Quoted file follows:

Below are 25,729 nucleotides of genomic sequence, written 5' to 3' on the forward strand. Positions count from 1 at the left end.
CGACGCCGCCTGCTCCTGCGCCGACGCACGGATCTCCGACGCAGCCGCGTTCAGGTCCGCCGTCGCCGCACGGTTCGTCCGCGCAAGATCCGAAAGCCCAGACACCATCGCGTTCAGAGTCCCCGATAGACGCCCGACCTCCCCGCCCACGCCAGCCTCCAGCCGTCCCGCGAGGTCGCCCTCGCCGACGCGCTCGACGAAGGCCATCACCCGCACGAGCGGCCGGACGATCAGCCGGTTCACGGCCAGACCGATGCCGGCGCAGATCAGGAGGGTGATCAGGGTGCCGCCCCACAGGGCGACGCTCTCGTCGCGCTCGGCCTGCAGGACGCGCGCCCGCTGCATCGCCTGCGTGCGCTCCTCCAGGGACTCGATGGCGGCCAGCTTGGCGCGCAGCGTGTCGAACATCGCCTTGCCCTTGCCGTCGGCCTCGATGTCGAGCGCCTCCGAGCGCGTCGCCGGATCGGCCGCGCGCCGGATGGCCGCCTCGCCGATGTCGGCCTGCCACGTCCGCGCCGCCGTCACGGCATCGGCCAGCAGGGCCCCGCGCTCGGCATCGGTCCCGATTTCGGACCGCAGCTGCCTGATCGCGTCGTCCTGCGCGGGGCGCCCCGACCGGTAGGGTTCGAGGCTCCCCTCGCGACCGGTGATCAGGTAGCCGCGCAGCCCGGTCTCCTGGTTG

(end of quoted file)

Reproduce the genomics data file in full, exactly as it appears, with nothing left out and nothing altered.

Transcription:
Below are 25,729 nucleotides of genomic sequence, written 5' to 3' on the forward strand. Positions count from 1 at the left end.
CGACGCCGCCTGCTCCTGCGCCGACGCACGGATCTCCGACGCAGCCGCGTTCAGGTCCGCCGTCGCCGCACGGTTCGTCCGCGCAAGATCCGAAAGCCCAGACACCATCGCGTTCAGAGTCCCCGATAGACGCCCGACCTCCCCGCCCACGCCAGCCTCCAGCCGTCCCGCGAGGTCGCCCTCGCCGACGCGCTCGACGAAGGCCATCACCCGCACGAGCGGCCGGACGATCAGCCGGTTCACGGCCAGACCGATGCCGGCGCAGATCAGGAGGGTGATCAGGGTGCCGCCCCACAGGGCGACGCTCTCGTCGCGCTCGGCCTGCAGGACGCGCGCCCGCTGCATCGCCTGCGTGCGCTCCTCCAGGGACTCGATGGCGGCCAGCTTGGCGCGCAGCGTGTCGAACATCGCCTTGCCCTTGCCGTCGGCCTCGATGTCGAGCGCCTCCGAGCGCGTCGCCGGATCGGCCGCGCGCCGGATGGCCGCCTCGCCGATGTCGGCCTGCCACGTCCGCGCCGCCGTCACGGCATCGGCCAGCAGGGCCCCGCGCTCGGCATCGGTCCCGATTTCGGACCGCAGCTGCCTGATCGCGTCGTCCTGCGCGGGGCGCCCCGACCGGTAGGGTTCGAGGCTCCCCTCGCGACCGGTGATCAGGTAGCCGCGCAGCCCGGTCTCCTGGTTG